During the trip we found ourselves on boats, trains, overnight buses and taxis. Sometimes we hitchhiked and in Peru we hired donkeys to transport our luggage over a remote mountain pass. We headed to Peru by local bus and were keen to find a place called Salar de Uyuni, the world’s largest salt flats. In a windswept Bolivian village we found a man who claimed to know the whereabouts of the remains of Butch Cassidy and the Sundance Kid and we went in search of their graves.
What has been the most memorable highlight?
Being chased by a lioness was a scary moment and white water rafting the Zambezi is something I never plan to do again. But as for the most memorable; working as a conservation volunteer in the Amazon and teaching English lessons was something that will stay with me forever.
What about your funniest highlight?
We took a day off volunteer duties and hitchhiked along the river by long boat to the nearest jungle town and found a cafe that sold burgers. But before I could take a bite, a monkey leapt onto the table and escaped with my lunch.
How do you immerse yourself in local life?
Whenever I travel, I enjoy getting up early to watch the first stirrings of daily life. Fish markets are a hive of activity and in city centre’s you get a sense of calm before the mad rush. First light is also an amazing time to capture memorable photos. As for accommodation, I enjoy my luxuries but every additional star ranking is a step away from the realities of daily life. A good balance helps and staying in simple thatched cottage by the ocean can often be more rewarding than a five-star complex.
Do you have any hints for others wanting to take the plunge?
I guess it comes down to what keeps you awake at night. As a child, I often dreamt of travelling to the Amazon. When I was in my 30s I thought that the dream was all but gone. When the chance came, I gave up on comfort TV, Friday nights down the local pub and traditional two-week holidays abroad and feel refreshed by the experience. There will always be reasons not to travel or move to another country, but nothing is forever. We can always return to the UK and over the years most of our family have come to visit. I still wake at night, but now it’s due to kangaroos hopping past the front garden and setting the dog off.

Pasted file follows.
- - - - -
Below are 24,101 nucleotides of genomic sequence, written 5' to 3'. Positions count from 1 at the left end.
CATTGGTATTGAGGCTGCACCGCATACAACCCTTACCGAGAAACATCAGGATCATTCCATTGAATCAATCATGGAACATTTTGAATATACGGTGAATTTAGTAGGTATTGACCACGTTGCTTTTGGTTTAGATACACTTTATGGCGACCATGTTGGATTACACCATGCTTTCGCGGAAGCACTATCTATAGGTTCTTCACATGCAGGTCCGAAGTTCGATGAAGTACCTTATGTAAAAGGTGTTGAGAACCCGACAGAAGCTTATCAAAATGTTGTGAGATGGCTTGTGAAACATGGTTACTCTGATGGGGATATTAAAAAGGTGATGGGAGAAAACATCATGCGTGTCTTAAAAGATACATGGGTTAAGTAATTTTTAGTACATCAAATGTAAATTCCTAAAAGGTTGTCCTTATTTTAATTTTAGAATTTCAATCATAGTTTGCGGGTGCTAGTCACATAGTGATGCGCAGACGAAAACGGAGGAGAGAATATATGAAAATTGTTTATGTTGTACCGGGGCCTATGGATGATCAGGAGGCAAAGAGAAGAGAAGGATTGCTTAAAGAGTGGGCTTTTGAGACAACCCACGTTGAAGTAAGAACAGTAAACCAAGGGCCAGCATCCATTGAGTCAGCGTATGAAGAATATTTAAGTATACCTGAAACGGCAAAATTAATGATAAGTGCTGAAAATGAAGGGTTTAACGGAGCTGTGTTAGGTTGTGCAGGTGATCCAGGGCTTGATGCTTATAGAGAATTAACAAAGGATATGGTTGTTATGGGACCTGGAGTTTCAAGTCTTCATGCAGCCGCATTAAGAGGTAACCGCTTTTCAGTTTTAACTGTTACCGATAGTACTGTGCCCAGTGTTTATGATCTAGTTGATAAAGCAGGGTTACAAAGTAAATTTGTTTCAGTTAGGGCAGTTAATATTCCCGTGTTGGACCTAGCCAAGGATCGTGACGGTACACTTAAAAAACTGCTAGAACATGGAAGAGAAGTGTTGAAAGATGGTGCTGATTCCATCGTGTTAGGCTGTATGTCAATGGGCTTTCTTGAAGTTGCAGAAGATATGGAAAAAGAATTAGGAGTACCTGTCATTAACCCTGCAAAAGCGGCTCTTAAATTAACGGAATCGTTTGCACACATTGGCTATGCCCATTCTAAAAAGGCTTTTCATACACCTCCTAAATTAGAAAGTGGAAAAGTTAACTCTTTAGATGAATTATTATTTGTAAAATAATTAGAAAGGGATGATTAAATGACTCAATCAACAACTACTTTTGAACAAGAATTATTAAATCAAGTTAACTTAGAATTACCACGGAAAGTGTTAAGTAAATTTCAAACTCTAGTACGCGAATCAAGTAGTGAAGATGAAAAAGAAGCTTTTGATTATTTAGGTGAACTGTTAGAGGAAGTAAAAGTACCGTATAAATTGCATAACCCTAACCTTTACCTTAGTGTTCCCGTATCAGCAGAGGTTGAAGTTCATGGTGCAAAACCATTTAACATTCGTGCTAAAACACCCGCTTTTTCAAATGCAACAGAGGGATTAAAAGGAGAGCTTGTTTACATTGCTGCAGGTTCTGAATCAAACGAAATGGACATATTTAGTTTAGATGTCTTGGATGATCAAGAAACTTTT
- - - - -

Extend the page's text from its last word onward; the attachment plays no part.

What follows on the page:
Did the trip change yourself and Fran?
We arrived in Australia with just a rucksack each and nowhere to live. I think that travelling for all that time beforehand prepared us well for living in a new country and all the unexpected things that occur as you try and settle into your new world. The trip confirmed that my wife is a natural at learning new languages.
What inspired you to write about the journey?
My dad travelled the world with the Merchant Navy, but rarely shared his experiences and I wish I had asked him more questions. Everyone has a story to tell and after his passing I decided to write Round The Bendso that our two children could share our adventures. The book is an adventure travel story. It explores the turbulence of redundancy, the excitement of travel, the anguish of leaving home and the challenges of starting a new life in Australia.
How can people connect with you?
My blog captures everyday moments of life in Australia and across the globe, sharing photos, videos, travel and writing tips.
Alistair’s top five tips
1. Don’t try to do too much in a small amount of time. You skim over so much and end up with lots of places on your passport that you never really experienced.
2. Get up early when in strange places. You meet the locals and get terrific photo opportunities.
3. Be spontaneous and don’t follow everything that the search engines on the internet advise you to do.
4. If you’re thinking of moving countries, get a picture of all the neighbours in your street before you go. I wish I had done this.
5. If you move to another country, purchase a visitors book for when friends and family come over.